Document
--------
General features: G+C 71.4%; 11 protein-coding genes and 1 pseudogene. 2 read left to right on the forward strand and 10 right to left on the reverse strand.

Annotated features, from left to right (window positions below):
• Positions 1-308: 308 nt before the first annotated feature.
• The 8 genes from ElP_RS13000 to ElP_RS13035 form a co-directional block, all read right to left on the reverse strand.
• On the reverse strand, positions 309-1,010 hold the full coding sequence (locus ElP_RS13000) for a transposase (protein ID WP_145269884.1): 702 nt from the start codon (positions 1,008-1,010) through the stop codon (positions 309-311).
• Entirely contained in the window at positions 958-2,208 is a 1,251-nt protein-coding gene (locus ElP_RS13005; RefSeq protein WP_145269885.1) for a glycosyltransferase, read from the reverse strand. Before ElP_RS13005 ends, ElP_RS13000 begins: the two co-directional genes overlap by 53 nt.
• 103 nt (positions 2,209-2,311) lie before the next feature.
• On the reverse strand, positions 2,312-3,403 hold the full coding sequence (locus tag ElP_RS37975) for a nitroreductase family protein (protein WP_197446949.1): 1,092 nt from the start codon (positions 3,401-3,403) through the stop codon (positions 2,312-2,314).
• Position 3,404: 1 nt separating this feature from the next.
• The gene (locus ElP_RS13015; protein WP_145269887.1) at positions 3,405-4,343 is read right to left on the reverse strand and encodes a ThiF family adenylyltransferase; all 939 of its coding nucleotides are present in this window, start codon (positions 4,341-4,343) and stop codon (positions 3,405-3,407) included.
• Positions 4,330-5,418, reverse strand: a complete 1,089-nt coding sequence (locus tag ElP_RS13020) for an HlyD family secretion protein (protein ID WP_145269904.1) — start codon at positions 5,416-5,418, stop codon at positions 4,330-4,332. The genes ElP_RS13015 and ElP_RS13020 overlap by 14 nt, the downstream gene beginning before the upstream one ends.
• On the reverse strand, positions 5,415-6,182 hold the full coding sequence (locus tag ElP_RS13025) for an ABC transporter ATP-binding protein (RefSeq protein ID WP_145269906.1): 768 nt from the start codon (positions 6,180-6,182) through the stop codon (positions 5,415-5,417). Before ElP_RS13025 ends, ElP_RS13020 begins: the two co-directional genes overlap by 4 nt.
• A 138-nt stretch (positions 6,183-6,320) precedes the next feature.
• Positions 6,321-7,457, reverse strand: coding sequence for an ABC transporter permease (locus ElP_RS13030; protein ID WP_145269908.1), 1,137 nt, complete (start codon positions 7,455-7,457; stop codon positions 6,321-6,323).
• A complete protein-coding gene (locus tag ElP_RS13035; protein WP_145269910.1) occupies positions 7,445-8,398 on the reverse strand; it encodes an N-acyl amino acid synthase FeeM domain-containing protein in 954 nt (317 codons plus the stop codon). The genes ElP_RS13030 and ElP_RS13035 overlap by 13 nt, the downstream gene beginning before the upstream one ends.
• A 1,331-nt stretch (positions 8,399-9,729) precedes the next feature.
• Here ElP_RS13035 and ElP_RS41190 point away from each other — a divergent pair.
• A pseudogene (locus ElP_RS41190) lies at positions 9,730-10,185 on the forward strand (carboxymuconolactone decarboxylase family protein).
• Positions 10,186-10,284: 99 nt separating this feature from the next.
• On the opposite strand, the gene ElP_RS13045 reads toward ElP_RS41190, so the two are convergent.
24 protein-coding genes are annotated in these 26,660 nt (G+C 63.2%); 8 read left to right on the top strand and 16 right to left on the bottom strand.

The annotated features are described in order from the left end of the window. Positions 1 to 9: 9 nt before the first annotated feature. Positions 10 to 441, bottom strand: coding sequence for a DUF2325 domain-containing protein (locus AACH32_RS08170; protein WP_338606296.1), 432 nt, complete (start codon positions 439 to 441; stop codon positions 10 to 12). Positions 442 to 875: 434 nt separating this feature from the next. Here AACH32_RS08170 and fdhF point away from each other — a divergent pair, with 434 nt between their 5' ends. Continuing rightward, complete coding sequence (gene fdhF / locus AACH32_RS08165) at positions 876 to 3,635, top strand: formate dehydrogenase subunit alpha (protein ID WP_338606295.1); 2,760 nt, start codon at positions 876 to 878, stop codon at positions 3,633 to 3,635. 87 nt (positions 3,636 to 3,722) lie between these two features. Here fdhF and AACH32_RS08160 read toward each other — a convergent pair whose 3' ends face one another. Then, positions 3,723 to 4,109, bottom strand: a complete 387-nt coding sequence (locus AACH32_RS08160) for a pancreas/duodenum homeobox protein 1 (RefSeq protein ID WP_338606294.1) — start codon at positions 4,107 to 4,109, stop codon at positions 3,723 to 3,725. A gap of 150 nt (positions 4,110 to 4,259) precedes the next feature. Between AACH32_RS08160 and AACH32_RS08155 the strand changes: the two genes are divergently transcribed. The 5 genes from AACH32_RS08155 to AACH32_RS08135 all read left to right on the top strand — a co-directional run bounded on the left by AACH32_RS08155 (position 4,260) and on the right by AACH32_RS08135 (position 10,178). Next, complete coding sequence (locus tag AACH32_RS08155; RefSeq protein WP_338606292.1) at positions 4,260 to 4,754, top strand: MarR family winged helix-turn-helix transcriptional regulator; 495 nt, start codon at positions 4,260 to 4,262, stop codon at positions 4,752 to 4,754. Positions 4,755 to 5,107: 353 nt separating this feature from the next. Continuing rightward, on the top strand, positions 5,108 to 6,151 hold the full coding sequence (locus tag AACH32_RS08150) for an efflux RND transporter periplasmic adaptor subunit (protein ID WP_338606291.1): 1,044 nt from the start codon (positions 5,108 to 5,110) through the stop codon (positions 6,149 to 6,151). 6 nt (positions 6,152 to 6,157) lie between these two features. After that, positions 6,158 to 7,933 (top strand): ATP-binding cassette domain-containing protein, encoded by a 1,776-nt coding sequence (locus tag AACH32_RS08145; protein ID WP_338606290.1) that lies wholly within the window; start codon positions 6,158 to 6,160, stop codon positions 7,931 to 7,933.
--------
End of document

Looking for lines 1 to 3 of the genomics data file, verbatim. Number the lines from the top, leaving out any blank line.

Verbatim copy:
General features: G+C 71.4%; 11 protein-coding genes and 1 pseudogene. 2 read left to right on the forward strand and 10 right to left on the reverse strand.

Annotated features, from left to right (window positions below):
• Positions 1-308: 308 nt before the first annotated feature.